His early works include Histoires à mourir d'amour (Salle Fred-Barry, 1993), which consisted of two short plays for three characters: Lettre d'amour pour une amante inavouée and In vitro. Other plays include les Foufs, Je suis un homme mort, and Règlement de contes which premiered at the Théâtre de Quat'Sous in October 1995, and was translated by Shelley Tepperman as Settling of Accounts. In October, 1999, his Le lit de mort premiered at Théâtre d’Aujourd’hui.
His collection of six of "urban tales" Dits et Inédits (including Les Foufs and Joyeux Noël Julie) were performed at Théâtre la Licorne in June 1997 as part of the Festival de théâtre des Amériques (now Festival TransAmériques). It received the Governor General’s Award for French-language drama in 1997. La vie continue was shortlisted for the Governor General's Award in 2008.
Most of his works are tales of gritty, violent urban life in the form of dramatic monologue that mixes joual with poetry. "They have the effect off tabloid news stories revealed in confidence" (Moss), but with a moral underpinning.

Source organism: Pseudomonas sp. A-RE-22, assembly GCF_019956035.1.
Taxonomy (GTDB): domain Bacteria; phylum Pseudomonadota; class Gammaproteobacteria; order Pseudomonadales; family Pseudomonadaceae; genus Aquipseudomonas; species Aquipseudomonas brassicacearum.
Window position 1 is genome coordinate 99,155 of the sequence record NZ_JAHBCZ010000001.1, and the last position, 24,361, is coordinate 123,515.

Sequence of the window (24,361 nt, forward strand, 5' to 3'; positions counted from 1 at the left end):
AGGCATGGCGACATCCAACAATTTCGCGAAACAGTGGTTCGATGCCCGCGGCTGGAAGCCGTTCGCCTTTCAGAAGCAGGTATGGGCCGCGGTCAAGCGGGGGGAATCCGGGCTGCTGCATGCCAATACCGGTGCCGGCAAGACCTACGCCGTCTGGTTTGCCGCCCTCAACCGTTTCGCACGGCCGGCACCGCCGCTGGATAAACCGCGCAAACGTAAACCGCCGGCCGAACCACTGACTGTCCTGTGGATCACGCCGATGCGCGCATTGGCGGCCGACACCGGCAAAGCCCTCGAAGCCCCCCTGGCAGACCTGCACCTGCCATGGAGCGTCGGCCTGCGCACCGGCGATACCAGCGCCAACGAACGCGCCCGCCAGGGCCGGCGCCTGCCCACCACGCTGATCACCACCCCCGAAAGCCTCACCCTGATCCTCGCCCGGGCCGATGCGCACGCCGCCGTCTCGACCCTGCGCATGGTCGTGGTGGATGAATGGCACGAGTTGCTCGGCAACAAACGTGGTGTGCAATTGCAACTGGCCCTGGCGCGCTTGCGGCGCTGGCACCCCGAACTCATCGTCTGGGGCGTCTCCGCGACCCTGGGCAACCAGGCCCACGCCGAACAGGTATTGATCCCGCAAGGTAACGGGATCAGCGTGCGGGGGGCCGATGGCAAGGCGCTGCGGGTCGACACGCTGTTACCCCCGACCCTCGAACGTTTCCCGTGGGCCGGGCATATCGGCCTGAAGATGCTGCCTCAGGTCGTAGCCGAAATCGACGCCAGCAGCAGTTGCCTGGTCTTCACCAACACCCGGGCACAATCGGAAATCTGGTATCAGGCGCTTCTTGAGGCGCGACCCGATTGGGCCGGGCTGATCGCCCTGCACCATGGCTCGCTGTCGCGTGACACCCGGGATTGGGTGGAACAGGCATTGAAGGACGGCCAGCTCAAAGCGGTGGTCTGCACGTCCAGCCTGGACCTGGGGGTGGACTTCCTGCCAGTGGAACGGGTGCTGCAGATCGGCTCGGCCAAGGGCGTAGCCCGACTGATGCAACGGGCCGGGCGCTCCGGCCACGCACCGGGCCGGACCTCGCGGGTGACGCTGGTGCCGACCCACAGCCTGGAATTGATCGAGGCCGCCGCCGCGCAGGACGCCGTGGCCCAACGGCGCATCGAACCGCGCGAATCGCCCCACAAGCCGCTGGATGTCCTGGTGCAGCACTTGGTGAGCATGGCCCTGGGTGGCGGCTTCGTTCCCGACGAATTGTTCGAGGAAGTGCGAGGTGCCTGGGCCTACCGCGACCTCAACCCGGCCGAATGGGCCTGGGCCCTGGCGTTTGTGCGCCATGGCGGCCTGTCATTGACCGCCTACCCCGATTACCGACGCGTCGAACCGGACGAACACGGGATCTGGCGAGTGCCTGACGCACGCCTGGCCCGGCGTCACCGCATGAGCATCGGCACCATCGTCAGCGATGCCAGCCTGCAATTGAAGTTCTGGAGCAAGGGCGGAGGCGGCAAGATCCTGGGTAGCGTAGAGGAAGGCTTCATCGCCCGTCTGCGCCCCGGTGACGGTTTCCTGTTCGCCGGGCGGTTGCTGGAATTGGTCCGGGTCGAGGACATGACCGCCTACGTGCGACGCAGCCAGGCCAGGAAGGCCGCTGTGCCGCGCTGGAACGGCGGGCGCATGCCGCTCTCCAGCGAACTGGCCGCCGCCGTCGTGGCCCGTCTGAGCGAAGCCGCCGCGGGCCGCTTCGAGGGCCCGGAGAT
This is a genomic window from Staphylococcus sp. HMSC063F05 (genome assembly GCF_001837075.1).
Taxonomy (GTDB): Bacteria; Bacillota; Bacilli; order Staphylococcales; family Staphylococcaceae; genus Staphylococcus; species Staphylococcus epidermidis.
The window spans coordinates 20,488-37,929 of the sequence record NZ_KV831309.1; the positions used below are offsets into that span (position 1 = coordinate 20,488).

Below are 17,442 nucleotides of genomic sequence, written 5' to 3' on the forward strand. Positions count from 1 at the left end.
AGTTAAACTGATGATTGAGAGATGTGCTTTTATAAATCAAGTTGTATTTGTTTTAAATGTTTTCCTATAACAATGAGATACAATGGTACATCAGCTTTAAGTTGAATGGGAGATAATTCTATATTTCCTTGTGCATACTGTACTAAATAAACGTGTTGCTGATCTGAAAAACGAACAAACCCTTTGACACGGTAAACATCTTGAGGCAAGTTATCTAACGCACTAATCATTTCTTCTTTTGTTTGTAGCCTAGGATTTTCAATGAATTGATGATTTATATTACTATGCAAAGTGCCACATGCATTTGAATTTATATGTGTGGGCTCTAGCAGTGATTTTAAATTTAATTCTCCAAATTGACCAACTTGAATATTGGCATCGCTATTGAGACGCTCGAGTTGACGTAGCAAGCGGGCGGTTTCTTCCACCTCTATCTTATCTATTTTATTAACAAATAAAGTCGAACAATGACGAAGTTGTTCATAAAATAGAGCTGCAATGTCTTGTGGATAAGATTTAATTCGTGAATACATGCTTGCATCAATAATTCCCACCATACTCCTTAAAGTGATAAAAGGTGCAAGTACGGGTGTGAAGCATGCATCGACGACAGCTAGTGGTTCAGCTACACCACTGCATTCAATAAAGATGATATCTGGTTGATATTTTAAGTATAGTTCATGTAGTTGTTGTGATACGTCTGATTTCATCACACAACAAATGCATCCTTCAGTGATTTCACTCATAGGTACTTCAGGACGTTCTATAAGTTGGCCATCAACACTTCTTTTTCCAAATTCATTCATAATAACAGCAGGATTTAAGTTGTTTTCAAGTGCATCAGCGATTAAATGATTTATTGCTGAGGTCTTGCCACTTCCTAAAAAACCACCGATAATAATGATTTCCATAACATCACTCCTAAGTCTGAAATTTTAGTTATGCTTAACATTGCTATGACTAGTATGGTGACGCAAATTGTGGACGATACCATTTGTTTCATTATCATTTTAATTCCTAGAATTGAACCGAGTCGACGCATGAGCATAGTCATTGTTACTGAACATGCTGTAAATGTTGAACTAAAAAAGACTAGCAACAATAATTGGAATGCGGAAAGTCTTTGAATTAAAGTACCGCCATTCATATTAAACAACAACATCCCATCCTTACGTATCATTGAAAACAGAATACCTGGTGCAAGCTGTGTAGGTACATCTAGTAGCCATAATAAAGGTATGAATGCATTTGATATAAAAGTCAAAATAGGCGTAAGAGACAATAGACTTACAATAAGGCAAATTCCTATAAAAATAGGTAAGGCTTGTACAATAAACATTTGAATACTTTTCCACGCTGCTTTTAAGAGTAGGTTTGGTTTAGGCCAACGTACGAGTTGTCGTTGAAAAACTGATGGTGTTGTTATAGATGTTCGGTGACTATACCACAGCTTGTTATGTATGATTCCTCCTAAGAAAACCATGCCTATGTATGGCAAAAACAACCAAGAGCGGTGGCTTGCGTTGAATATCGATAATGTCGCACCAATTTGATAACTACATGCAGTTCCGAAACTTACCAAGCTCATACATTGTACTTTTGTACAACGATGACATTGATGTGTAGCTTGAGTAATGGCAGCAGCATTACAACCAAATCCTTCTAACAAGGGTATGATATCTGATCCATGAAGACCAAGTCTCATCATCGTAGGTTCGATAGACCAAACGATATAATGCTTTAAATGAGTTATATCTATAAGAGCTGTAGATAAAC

Bienvenue co-founded Urbi et Orbi with actor Stéphane Jacques, which produced a five-night theatrical event entitled 38 (September 1996), featuring thirty-eight short plays by thirty-eight different writers, all under the age of thirty-eight. Each work was inspired by one of William Shakespeare's works. He is also a founding member of Dramaturges Éditeurs, a publishing house specializing in drama.
Source: Jane Moss. "Yvan Bienvenue and the Conte Urbain," Theatre Research in Canada 20.1 (Spring 1999) https://journals.lib.unb.ca/index.php/tric/article/view/7095/8154
Last updated 2020-04-22